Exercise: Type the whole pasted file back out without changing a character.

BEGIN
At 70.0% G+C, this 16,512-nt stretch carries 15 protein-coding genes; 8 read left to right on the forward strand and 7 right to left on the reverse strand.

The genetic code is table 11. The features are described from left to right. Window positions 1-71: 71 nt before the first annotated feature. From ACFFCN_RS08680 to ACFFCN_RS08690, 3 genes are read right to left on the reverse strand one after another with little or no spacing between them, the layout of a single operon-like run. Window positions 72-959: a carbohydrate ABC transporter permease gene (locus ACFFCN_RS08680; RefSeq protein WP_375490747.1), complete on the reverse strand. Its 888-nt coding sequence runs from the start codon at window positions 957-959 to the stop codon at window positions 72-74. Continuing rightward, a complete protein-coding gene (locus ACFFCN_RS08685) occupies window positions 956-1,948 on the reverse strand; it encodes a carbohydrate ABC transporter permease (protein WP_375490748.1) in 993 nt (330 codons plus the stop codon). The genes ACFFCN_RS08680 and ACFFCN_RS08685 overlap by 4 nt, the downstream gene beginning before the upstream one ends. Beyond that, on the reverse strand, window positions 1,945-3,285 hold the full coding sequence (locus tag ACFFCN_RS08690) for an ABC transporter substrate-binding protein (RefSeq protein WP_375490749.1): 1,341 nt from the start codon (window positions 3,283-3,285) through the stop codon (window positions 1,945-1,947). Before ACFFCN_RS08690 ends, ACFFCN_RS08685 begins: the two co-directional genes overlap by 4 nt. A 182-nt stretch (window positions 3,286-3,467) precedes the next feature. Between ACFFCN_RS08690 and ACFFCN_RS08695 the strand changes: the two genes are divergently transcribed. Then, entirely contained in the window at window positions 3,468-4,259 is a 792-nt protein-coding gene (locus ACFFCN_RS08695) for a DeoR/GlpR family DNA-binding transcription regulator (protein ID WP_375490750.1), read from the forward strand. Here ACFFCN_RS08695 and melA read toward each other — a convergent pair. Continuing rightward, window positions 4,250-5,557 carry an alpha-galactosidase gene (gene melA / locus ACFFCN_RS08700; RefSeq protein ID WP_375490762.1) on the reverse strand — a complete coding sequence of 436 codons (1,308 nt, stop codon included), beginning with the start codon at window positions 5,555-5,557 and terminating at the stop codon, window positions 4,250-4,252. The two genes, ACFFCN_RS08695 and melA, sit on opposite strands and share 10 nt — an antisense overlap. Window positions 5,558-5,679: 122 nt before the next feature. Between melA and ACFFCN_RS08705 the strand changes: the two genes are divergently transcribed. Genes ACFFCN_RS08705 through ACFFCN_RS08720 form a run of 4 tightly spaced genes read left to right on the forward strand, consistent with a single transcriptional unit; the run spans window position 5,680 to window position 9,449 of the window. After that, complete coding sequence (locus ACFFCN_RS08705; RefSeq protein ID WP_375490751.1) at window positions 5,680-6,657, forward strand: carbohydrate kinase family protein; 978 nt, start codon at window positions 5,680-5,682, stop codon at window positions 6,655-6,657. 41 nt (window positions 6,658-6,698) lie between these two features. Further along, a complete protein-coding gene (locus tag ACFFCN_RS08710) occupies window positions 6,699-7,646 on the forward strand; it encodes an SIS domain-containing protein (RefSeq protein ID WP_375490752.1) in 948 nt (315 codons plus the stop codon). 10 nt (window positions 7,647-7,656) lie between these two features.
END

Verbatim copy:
At 70.0% G+C, this 16,512-nt stretch carries 15 protein-coding genes; 8 read left to right on the forward strand and 7 right to left on the reverse strand.

The genetic code is table 11. The features are described from left to right. Window positions 1-71: 71 nt before the first annotated feature. From ACFFCN_RS08680 to ACFFCN_RS08690, 3 genes are read right to left on the reverse strand one after another with little or no spacing between them, the layout of a single operon-like run. Window positions 72-959: a carbohydrate ABC transporter permease gene (locus ACFFCN_RS08680; RefSeq protein WP_375490747.1), complete on the reverse strand. Its 888-nt coding sequence runs from the start codon at window positions 957-959 to the stop codon at window positions 72-74. Continuing rightward, a complete protein-coding gene (locus ACFFCN_RS08685) occupies window positions 956-1,948 on the reverse strand; it encodes a carbohydrate ABC transporter permease (protein WP_375490748.1) in 993 nt (330 codons plus the stop codon). The genes ACFFCN_RS08680 and ACFFCN_RS08685 overlap by 4 nt, the downstream gene beginning before the upstream one ends. Beyond that, on the reverse strand, window positions 1,945-3,285 hold the full coding sequence (locus tag ACFFCN_RS08690) for an ABC transporter substrate-binding protein (RefSeq protein WP_375490749.1): 1,341 nt from the start codon (window positions 3,283-3,285) through the stop codon (window positions 1,945-1,947). Before ACFFCN_RS08690 ends, ACFFCN_RS08685 begins: the two co-directional genes overlap by 4 nt. A 182-nt stretch (window positions 3,286-3,467) precedes the next feature. Between ACFFCN_RS08690 and ACFFCN_RS08695 the strand changes: the two genes are divergently transcribed. Then, entirely contained in the window at window positions 3,468-4,259 is a 792-nt protein-coding gene (locus ACFFCN_RS08695) for a DeoR/GlpR family DNA-binding transcription regulator (protein ID WP_375490750.1), read from the forward strand. Here ACFFCN_RS08695 and melA read toward each other — a convergent pair. Continuing rightward, window positions 4,250-5,557 carry an alpha-galactosidase gene (gene melA / locus ACFFCN_RS08700; RefSeq protein ID WP_375490762.1) on the reverse strand — a complete coding sequence of 436 codons (1,308 nt, stop codon included), beginning with the start codon at window positions 5,555-5,557 and terminating at the stop codon, window positions 4,250-4,252. The two genes, ACFFCN_RS08695 and melA, sit on opposite strands and share 10 nt — an antisense overlap. Window positions 5,558-5,679: 122 nt before the next feature. Between melA and ACFFCN_RS08705 the strand changes: the two genes are divergently transcribed. Genes ACFFCN_RS08705 through ACFFCN_RS08720 form a run of 4 tightly spaced genes read left to right on the forward strand, consistent with a single transcriptional unit; the run spans window position 5,680 to window position 9,449 of the window. After that, complete coding sequence (locus ACFFCN_RS08705; RefSeq protein ID WP_375490751.1) at window positions 5,680-6,657, forward strand: carbohydrate kinase family protein; 978 nt, start codon at window positions 5,680-5,682, stop codon at window positions 6,655-6,657. 41 nt (window positions 6,658-6,698) lie between these two features. Further along, a complete protein-coding gene (locus tag ACFFCN_RS08710) occupies window positions 6,699-7,646 on the forward strand; it encodes an SIS domain-containing protein (RefSeq protein ID WP_375490752.1) in 948 nt (315 codons plus the stop codon). 10 nt (window positions 7,647-7,656) lie between these two features.